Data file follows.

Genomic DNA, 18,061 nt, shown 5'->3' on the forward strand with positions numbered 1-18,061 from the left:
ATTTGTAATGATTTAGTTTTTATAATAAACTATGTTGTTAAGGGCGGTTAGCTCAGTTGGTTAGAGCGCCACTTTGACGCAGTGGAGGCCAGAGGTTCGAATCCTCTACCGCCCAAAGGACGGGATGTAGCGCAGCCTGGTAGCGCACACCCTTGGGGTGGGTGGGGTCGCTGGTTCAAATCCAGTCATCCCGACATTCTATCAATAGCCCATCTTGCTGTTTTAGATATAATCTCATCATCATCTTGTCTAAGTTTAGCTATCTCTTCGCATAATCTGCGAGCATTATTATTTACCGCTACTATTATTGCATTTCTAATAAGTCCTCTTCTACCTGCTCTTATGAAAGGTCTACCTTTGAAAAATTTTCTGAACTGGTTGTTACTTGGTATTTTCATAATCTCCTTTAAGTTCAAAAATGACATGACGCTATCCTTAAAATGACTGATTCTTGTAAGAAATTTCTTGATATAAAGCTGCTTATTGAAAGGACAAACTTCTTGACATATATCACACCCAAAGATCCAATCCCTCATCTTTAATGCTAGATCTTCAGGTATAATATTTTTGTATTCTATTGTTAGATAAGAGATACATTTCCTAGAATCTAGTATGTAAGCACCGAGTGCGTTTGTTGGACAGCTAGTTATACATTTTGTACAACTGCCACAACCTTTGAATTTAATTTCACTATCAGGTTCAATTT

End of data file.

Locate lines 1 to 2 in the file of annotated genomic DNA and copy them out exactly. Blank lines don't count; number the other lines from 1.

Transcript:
Genomic DNA, 18,061 nt, shown 5'->3' on the forward strand with positions numbered 1-18,061 from the left:
ATTTGTAATGATTTAGTTTTTATAATAAACTATGTTGTTAAGGGCGGTTAGCTCAGTTGGTTAGAGCGCCACTTTGACGCAGTGGAGGCCAGAGGTTCGAATCCTCTACCGCCCAAAGGACGGGATGTAGCGCAGCCTGGTAGCGCACACCCTTGGGGTGGGTGGGGTCGCTGGTTCAAATCCAGTCATCCCGACATTCTATCAATAGCCCATCTTGCTGTTTTAGATATAATCTCATCATCATCTTGTCTAAGTTTAGCTATCTCTTCGCATAATCTGCGAGCATTATTATTTACCGCTACTATTATTGCATTTCTAATAAGTCCTCTTCTACCTGCTCTTATGAAAGGTCTACCTTTGAAAAATTTTCTGAACTGGTTGTTACTTGGTATTTTCATAATCTCCTTTAAGTTCAAAAATGACATGACGCTATCCTTAAAATGACTGATTCTTGTAAGAAATTTCTTGATATAAAGCTGCTTATTGAAAGGACAAACTTCTTGACATATATCACACCCAAAGATCCAATCCCTCATCTTTAATGCTAGATCTTCAGGTATAATATTTTTGTATTCTATTGTTAGATAAGAGATACATTTCCTAGAATCTAGTATGTAAGCACCGAGTGCGTTTGTTGGACAGCTAGTTATACATTTTGTACAACTGCCACAACCTTTGAATTTAATTTCACTATCAGGTTCAATTT